Some rain in Thailand, urea demand lagging, prices drop

  • : Fertilizers
  • 24/05/14

Recent rainfall in Thailand has yet to prompt a rise in urea demand, with buyers waiting for the delayed monsoon towards the end of the month, while distributors have cut prices in a bid to clear stocks after an import surge in the first quarter.

The rains have arrived in Thailand after a period of dry weather from mid-April and distributors are anticipating an uptick in demand from local buyers, probably in June after the onset of the monsoon. But current rainfall has yet to translate into a rise in purchases.

Distributors have cut retail prices by 300-500 baht/t ($8-14/t) in an attempt to reduce inventories of higher-priced product from March-April.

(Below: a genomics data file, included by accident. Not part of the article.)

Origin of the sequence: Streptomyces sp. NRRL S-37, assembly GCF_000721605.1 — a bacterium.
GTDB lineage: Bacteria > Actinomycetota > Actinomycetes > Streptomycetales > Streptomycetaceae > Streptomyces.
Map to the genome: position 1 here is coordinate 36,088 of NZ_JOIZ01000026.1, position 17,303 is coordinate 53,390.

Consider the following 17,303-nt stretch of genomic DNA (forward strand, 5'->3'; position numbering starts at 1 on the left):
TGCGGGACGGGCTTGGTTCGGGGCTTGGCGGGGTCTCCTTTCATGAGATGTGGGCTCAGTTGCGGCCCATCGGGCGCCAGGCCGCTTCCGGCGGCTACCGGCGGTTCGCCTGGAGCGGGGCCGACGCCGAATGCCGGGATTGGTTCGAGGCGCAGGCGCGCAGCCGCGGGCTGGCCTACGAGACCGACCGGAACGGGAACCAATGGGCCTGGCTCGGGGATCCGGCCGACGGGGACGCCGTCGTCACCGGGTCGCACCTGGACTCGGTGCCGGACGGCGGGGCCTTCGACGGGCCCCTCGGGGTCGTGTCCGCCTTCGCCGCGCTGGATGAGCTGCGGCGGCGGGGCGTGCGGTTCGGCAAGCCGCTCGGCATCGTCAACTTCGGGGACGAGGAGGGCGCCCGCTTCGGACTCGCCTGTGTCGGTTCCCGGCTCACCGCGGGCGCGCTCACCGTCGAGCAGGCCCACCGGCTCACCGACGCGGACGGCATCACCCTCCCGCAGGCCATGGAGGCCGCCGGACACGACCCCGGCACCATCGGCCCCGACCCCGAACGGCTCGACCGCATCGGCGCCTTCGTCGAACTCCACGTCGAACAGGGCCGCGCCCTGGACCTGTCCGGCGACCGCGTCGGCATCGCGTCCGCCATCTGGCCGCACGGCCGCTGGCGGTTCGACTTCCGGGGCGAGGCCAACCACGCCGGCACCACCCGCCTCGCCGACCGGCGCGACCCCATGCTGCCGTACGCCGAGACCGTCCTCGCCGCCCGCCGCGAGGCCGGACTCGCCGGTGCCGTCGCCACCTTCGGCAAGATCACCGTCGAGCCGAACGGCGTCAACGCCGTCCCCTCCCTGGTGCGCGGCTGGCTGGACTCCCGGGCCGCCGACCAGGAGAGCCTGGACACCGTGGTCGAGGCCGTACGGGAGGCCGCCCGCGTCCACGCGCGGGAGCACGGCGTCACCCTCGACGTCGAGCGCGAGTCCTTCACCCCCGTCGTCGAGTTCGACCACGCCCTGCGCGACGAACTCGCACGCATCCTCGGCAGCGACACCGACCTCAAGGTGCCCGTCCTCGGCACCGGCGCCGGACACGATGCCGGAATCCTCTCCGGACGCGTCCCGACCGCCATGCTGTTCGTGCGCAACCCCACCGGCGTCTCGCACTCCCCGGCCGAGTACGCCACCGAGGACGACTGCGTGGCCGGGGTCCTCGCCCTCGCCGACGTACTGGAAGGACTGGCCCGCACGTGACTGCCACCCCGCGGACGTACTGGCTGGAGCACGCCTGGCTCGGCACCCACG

Prices for urea in branded 50kg bags are around Bt15,000/t equivalent, with ex-warehouse levels down to around Bt13,000/t. Indications for imports have slipped to $310-320/t cfr, with Middle East product at the low end and southeast Asian material at the high.

Urea imports soared to 722,000t in January-March, an 84pc rise on the year, with importers jumping back into the market as international prices rose from a bottom at the end of December. Thai imports averaged 331,000t in January-March 2021-23.

The rainy season is expected to begin in the week starting 27 May, one to two weeks later than in a normal year, according to the country's meteorological agency. The rainfall forecast is expected to be close to normal and similar to 2023. But rainfall in the second half of the rainy season, August to the end of October, is projected to be 5pc higher than in a typical year.

Thailand is one of the largest urea destination markets, usually receiving 2.2mn-2.5mn t/yr, offering producers a key outlet towards the end of the second quarter. Imports typically peak in May-July ahead of the monsoon season, which runs to October.


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